When did you last look up and notice the moon? (or “When will Business Objects raise its head and look around?”)

Last night while on my way to visit friends, I happened to look up and notice the moon. Nothing about the moon last night was particularly spectacular or eye catching; in fact, it was a little sliver of a thing, but still beautiful and awe-inspiring, as it always is. I didn’t just see it there in the sky; I actually paid attention to it for a moment and realized that I hadn’t noticed it for awhile. If I had walked up to you this morning and asked what the moon looked like last night and whether it were waxing or waning, would you have known the answer? Most days I wouldn’t have a clue, and this saddens me.

I am a busy guy, like most of us are these days, with much to distract me from noticing the state of the moon, but I like to think of myself as someone who notices what’s going on in the world around him, someone who is conscious of the context of life, someone who notices things like the moon. At times of reflection like this, I am troubled by the way I have allowed my work and the other interests that fill my time to narrow my awareness, to make me one of those myopic guys who sees only what’s in front of his face and rarely turns his head to discover what he’s missing.

This disturbs me because I am convinced that my life, my work, and my brain are at their best when my vision is most panoramic and my feet tread diverse paths. Most innovation comes from the intersection of ideas; that place where disciplines and worldviews rub up against one another. Too much immersion in a single activity, topic, or way of thinking gradually produces stagnation. We need to lift our heads and look around often to remain vital and to remember who we are, what we’re doing, what it’s all about, and why it matters.

The moon is out there and it is beautiful to behold. I am a better person and I do better work when I notice it. Businesses are smarter and give more to the world when they do this as well. It is easy to get lost when you forget to look around.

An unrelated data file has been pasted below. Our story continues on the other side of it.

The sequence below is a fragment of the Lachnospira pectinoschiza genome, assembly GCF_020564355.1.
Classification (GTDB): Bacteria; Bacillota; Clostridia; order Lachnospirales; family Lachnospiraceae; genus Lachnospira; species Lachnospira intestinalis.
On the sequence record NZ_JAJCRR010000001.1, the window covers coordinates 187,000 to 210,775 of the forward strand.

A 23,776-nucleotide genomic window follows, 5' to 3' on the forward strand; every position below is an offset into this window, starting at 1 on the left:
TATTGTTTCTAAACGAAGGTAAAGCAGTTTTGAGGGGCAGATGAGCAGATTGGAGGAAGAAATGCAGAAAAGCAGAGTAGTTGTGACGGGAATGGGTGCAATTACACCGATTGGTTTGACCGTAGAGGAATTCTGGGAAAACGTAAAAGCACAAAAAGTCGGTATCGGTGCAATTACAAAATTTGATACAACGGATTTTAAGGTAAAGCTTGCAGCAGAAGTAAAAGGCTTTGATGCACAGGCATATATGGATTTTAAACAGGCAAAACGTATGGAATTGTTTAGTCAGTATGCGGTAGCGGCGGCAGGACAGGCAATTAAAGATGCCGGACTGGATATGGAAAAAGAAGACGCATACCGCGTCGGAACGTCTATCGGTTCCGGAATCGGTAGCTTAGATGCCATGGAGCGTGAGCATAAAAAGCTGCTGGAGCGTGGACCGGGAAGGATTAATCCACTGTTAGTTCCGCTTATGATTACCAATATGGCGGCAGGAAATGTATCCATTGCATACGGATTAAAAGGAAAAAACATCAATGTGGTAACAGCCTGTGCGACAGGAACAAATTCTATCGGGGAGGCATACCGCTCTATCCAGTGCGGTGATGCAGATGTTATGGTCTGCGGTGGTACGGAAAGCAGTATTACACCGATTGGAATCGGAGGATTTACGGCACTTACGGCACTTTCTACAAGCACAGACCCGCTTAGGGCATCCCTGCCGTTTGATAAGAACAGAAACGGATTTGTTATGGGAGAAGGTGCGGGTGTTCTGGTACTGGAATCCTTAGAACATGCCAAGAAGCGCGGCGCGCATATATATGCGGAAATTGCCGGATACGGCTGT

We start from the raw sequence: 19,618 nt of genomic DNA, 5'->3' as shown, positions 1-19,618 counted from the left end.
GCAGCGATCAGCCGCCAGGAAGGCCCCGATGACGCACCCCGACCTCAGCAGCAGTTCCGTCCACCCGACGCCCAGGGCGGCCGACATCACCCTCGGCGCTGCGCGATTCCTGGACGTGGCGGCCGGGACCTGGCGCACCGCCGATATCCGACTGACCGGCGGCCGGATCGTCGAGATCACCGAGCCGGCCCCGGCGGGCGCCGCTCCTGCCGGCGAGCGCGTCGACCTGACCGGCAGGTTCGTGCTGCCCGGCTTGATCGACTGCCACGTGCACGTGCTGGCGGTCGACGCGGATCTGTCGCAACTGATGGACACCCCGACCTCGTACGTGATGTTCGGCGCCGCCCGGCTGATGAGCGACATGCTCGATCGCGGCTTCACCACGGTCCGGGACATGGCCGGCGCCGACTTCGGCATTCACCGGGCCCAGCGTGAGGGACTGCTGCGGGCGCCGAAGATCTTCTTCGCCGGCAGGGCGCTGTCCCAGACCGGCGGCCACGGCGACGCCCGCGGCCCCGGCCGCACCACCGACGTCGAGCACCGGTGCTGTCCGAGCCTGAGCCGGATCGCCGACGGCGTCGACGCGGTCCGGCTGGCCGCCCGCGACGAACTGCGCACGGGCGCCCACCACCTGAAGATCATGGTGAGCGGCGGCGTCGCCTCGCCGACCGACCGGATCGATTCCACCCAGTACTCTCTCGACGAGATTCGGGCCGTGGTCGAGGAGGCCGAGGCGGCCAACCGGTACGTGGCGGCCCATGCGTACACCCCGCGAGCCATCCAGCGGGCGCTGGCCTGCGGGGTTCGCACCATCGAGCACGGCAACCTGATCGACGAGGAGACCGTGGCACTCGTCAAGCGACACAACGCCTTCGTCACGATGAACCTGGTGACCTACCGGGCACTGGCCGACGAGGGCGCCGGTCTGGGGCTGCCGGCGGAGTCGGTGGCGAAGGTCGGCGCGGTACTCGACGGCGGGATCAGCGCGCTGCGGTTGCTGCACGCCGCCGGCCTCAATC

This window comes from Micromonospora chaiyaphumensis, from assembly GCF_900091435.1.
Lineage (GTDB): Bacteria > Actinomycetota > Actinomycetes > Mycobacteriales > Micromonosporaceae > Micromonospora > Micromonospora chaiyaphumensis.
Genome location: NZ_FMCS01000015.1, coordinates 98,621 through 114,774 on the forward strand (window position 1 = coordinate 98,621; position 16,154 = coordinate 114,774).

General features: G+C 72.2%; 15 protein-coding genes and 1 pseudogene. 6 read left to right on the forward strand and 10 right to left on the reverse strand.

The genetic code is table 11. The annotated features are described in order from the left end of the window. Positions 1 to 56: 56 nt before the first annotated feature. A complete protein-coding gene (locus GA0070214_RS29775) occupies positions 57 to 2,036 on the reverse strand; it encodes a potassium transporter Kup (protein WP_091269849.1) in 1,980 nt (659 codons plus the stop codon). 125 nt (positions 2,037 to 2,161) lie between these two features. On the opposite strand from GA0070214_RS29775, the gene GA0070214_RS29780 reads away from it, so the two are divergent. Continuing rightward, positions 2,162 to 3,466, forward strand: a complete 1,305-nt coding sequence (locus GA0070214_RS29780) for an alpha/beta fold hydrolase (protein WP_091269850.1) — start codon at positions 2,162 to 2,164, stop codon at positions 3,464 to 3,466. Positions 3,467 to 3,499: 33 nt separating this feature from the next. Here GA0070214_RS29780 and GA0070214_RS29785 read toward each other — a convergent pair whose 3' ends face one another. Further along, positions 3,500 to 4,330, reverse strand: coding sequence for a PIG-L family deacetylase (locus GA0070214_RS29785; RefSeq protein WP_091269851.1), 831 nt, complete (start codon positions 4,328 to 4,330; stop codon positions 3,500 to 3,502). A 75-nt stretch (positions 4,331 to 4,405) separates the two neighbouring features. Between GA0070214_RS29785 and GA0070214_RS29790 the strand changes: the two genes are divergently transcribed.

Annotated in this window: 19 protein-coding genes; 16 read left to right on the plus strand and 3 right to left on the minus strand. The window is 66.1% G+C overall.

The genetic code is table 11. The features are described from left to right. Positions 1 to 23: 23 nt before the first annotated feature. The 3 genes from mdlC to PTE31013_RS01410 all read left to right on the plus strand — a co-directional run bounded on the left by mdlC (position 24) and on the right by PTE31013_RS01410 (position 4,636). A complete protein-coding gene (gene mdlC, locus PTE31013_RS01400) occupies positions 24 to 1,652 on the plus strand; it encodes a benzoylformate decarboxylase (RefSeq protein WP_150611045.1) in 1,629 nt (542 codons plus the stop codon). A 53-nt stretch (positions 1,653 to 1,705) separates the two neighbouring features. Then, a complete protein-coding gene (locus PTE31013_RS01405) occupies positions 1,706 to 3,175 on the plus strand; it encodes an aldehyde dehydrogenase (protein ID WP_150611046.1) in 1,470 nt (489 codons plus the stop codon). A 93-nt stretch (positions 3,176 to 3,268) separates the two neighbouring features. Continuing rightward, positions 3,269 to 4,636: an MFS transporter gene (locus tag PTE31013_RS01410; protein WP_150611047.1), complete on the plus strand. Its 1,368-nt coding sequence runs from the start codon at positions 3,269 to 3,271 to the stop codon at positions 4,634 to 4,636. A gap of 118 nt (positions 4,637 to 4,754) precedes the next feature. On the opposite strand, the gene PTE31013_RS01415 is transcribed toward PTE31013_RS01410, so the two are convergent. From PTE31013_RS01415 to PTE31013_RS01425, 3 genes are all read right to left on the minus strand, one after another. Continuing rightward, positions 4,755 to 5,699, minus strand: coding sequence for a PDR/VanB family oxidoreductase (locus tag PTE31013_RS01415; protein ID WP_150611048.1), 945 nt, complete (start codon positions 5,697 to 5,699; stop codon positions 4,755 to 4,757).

I am inclined to end this blog entry right here, happy to have blessed the world with my philosophical musings, but I’m betting that you would like me to tie this a little more firmly to data visualization, or at least to business intelligence in general. Let’s see…how can I link this to BI? Ah hah, I just thought of something I’ve been itching to say for a while now.

Three months ago Business Objects purchased a relatively small company named Infommersion, whose software features visual representations of data, especially in the form of dashboard-like displays. Prior to this purchase, the visual capabilities of Business Objects’ software were rather sad. I suspect that they heard enough complaints about this from customers that they finally decided to address the problem by acquiring software that already handled data visualization more satisfactorily. Unfortunately, Business Objects didn’t lift its head high enough to get a good look around.

Rather than walking up the hill a ways to get the lay of the land and understand the real potential of dashboards and what’s really needed to deliver that potential, they grabbed for the obvious but ultimately unsatisfying appeal of flash and dazzle. The software that they purchased, now called Crystal Xcelsius, looks great—at least superficially—but it is just a slicker version of the same misguided design that most dashboard software features. Dashboards are only as valuable as they are able to deliver—clearly, accurately, and efficiently—the important information that people must monitor to do their jobs.

Dashboard vendors should be spending their time figuring out the best ways to support this need, rooted firmly in an understanding of visual perception (how people see) and human intelligence (how people think). Instead, most of them are spending their time creating the cutest, most photo-realistic gauges, meters, and traffic lights imaginable. This considerable effort does little to improve a dashboard’s ability to communicate, and in most cases actually achieves the opposite effect. Dashboards are not video games, they are computer-based displays for vital business communication. To build products that enable the development of effective dashboards, software vendors must lift their heads above the fray of feature-function competition and look past the tempting candy (the empty calories of superficial glitz) that is dangling right there in front of their eyes. They must step back and look around long enough to remember what business intelligence is all about, and then take the time to design software that really works and really matters.

That’s enough preaching for today.


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